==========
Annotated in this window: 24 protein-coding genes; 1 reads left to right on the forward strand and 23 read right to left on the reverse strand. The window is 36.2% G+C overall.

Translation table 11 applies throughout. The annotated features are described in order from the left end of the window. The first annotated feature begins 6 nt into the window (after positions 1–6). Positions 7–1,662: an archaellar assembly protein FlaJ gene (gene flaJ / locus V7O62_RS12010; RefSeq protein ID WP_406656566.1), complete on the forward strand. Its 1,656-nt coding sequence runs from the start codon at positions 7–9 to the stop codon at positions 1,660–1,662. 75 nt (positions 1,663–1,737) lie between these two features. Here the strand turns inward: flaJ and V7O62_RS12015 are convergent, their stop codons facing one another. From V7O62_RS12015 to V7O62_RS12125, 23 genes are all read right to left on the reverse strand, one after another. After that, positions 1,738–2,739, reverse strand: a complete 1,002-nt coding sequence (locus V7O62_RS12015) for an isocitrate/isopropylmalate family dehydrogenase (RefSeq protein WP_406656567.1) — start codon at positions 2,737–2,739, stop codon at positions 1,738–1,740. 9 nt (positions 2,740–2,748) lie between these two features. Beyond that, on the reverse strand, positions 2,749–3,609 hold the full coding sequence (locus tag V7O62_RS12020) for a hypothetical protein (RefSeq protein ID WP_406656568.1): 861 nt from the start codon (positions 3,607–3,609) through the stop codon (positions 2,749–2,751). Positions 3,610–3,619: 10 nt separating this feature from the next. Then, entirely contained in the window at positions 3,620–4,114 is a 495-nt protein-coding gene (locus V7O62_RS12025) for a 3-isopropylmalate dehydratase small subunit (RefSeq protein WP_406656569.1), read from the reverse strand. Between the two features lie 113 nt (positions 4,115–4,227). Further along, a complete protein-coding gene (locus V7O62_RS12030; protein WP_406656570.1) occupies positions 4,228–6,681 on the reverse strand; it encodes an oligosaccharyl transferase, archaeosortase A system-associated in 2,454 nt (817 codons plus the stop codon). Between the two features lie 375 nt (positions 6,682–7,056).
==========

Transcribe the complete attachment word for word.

Annotated in this window: 24 protein-coding genes; 1 reads left to right on the forward strand and 23 read right to left on the reverse strand. The window is 36.2% G+C overall.

Translation table 11 applies throughout. The annotated features are described in order from the left end of the window. The first annotated feature begins 6 nt into the window (after positions 1–6). Positions 7–1,662: an archaellar assembly protein FlaJ gene (gene flaJ / locus V7O62_RS12010; RefSeq protein ID WP_406656566.1), complete on the forward strand. Its 1,656-nt coding sequence runs from the start codon at positions 7–9 to the stop codon at positions 1,660–1,662. 75 nt (positions 1,663–1,737) lie between these two features. Here the strand turns inward: flaJ and V7O62_RS12015 are convergent, their stop codons facing one another. From V7O62_RS12015 to V7O62_RS12125, 23 genes are all read right to left on the reverse strand, one after another. After that, positions 1,738–2,739, reverse strand: a complete 1,002-nt coding sequence (locus V7O62_RS12015) for an isocitrate/isopropylmalate family dehydrogenase (RefSeq protein WP_406656567.1) — start codon at positions 2,737–2,739, stop codon at positions 1,738–1,740. 9 nt (positions 2,740–2,748) lie between these two features. Beyond that, on the reverse strand, positions 2,749–3,609 hold the full coding sequence (locus tag V7O62_RS12020) for a hypothetical protein (RefSeq protein ID WP_406656568.1): 861 nt from the start codon (positions 3,607–3,609) through the stop codon (positions 2,749–2,751). Positions 3,610–3,619: 10 nt separating this feature from the next. Then, entirely contained in the window at positions 3,620–4,114 is a 495-nt protein-coding gene (locus V7O62_RS12025) for a 3-isopropylmalate dehydratase small subunit (RefSeq protein WP_406656569.1), read from the reverse strand. Between the two features lie 113 nt (positions 4,115–4,227). Further along, a complete protein-coding gene (locus V7O62_RS12030; protein WP_406656570.1) occupies positions 4,228–6,681 on the reverse strand; it encodes an oligosaccharyl transferase, archaeosortase A system-associated in 2,454 nt (817 codons plus the stop codon). Between the two features lie 375 nt (positions 6,682–7,056).